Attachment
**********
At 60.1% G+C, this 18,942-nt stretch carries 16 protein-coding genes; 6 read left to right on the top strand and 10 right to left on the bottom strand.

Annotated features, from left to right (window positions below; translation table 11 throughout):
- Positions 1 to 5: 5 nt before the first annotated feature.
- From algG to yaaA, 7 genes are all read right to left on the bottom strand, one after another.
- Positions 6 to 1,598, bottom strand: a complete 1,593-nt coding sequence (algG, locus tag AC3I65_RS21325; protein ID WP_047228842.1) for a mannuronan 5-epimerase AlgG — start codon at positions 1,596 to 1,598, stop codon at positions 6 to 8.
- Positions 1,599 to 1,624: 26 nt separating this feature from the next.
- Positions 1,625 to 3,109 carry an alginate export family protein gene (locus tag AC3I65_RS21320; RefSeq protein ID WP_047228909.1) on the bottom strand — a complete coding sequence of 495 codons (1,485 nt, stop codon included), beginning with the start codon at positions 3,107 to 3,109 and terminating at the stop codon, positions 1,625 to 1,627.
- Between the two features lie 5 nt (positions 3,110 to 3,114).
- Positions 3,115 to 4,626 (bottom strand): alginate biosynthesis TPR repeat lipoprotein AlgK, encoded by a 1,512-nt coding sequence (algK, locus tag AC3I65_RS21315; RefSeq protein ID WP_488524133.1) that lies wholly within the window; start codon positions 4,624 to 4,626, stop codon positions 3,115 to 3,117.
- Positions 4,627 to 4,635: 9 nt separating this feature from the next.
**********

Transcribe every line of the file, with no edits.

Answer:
At 60.1% G+C, this 18,942-nt stretch carries 16 protein-coding genes; 6 read left to right on the top strand and 10 right to left on the bottom strand.

Annotated features, from left to right (window positions below; translation table 11 throughout):
- Positions 1 to 5: 5 nt before the first annotated feature.
- From algG to yaaA, 7 genes are all read right to left on the bottom strand, one after another.
- Positions 6 to 1,598, bottom strand: a complete 1,593-nt coding sequence (algG, locus tag AC3I65_RS21325; protein ID WP_047228842.1) for a mannuronan 5-epimerase AlgG — start codon at positions 1,596 to 1,598, stop codon at positions 6 to 8.
- Positions 1,599 to 1,624: 26 nt separating this feature from the next.
- Positions 1,625 to 3,109 carry an alginate export family protein gene (locus tag AC3I65_RS21320; RefSeq protein ID WP_047228909.1) on the bottom strand — a complete coding sequence of 495 codons (1,485 nt, stop codon included), beginning with the start codon at positions 3,107 to 3,109 and terminating at the stop codon, positions 1,625 to 1,627.
- Between the two features lie 5 nt (positions 3,110 to 3,114).
- Positions 3,115 to 4,626 (bottom strand): alginate biosynthesis TPR repeat lipoprotein AlgK, encoded by a 1,512-nt coding sequence (algK, locus tag AC3I65_RS21315; RefSeq protein ID WP_488524133.1) that lies wholly within the window; start codon positions 4,624 to 4,626, stop codon positions 3,115 to 3,117.
- Positions 4,627 to 4,635: 9 nt separating this feature from the next.